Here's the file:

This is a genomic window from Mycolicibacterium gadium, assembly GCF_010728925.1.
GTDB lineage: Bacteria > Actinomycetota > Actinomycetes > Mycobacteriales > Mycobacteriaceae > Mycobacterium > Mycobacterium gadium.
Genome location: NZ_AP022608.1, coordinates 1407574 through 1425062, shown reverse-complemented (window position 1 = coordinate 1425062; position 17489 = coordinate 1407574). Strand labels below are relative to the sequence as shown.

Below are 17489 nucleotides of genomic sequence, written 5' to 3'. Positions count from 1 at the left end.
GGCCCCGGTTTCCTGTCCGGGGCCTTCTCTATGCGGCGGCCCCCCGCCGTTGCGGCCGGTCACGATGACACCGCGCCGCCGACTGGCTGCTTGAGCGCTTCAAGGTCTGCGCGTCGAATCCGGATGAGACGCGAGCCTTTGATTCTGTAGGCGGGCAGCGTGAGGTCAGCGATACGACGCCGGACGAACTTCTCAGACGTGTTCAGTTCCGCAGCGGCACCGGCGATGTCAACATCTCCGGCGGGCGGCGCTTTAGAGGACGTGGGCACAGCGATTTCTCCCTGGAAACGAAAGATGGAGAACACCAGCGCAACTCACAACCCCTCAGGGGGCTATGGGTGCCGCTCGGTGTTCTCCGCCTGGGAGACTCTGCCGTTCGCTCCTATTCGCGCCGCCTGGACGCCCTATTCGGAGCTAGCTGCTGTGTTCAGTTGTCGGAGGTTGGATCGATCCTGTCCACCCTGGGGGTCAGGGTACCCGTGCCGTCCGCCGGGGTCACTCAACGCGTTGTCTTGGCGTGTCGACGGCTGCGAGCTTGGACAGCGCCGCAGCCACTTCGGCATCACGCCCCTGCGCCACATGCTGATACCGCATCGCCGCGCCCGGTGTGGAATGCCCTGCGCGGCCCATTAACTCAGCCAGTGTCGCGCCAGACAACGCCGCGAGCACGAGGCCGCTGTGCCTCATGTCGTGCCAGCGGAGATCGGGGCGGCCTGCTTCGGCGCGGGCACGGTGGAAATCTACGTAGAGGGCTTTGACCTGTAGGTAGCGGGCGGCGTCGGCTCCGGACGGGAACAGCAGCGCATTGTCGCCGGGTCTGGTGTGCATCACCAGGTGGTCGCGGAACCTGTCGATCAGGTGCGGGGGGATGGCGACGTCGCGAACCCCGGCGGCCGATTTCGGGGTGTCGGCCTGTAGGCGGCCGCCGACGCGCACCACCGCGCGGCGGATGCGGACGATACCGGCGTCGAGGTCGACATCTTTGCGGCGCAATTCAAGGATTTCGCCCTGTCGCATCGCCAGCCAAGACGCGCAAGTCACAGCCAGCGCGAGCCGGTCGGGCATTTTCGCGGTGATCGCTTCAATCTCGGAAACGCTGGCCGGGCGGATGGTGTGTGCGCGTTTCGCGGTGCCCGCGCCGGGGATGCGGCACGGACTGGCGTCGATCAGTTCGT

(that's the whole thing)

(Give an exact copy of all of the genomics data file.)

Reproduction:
This is a genomic window from Mycolicibacterium gadium, assembly GCF_010728925.1.
GTDB lineage: Bacteria > Actinomycetota > Actinomycetes > Mycobacteriales > Mycobacteriaceae > Mycobacterium > Mycobacterium gadium.
Genome location: NZ_AP022608.1, coordinates 1407574 through 1425062, shown reverse-complemented (window position 1 = coordinate 1425062; position 17489 = coordinate 1407574). Strand labels below are relative to the sequence as shown.

Below are 17489 nucleotides of genomic sequence, written 5' to 3'. Positions count from 1 at the left end.
GGCCCCGGTTTCCTGTCCGGGGCCTTCTCTATGCGGCGGCCCCCCGCCGTTGCGGCCGGTCACGATGACACCGCGCCGCCGACTGGCTGCTTGAGCGCTTCAAGGTCTGCGCGTCGAATCCGGATGAGACGCGAGCCTTTGATTCTGTAGGCGGGCAGCGTGAGGTCAGCGATACGACGCCGGACGAACTTCTCAGACGTGTTCAGTTCCGCAGCGGCACCGGCGATGTCAACATCTCCGGCGGGCGGCGCTTTAGAGGACGTGGGCACAGCGATTTCTCCCTGGAAACGAAAGATGGAGAACACCAGCGCAACTCACAACCCCTCAGGGGGCTATGGGTGCCGCTCGGTGTTCTCCGCCTGGGAGACTCTGCCGTTCGCTCCTATTCGCGCCGCCTGGACGCCCTATTCGGAGCTAGCTGCTGTGTTCAGTTGTCGGAGGTTGGATCGATCCTGTCCACCCTGGGGGTCAGGGTACCCGTGCCGTCCGCCGGGGTCACTCAACGCGTTGTCTTGGCGTGTCGACGGCTGCGAGCTTGGACAGCGCCGCAGCCACTTCGGCATCACGCCCCTGCGCCACATGCTGATACCGCATCGCCGCGCCCGGTGTGGAATGCCCTGCGCGGCCCATTAACTCAGCCAGTGTCGCGCCAGACAACGCCGCGAGCACGAGGCCGCTGTGCCTCATGTCGTGCCAGCGGAGATCGGGGCGGCCTGCTTCGGCGCGGGCACGGTGGAAATCTACGTAGAGGGCTTTGACCTGTAGGTAGCGGGCGGCGTCGGCTCCGGACGGGAACAGCAGCGCATTGTCGCCGGGTCTGGTGTGCATCACCAGGTGGTCGCGGAACCTGTCGATCAGGTGCGGGGGGATGGCGACGTCGCGAACCCCGGCGGCCGATTTCGGGGTGTCGGCCTGTAGGCGGCCGCCGACGCGCACCACCGCGCGGCGGATGCGGACGATACCGGCGTCGAGGTCGACATCTTTGCGGCGCAATTCAAGGATTTCGCCCTGTCGCATCGCCAGCCAAGACGCGCAAGTCACAGCCAGCGCGAGCCGGTCGGGCATTTTCGCGGTGATCGCTTCAATCTCGGAAACGCTGGCCGGGCGGATGGTGTGTGCGCGTTTCGCGGTGCCCGCGCCGGGGATGCGGCACGGACTGGCGTCGATCAGTTCGT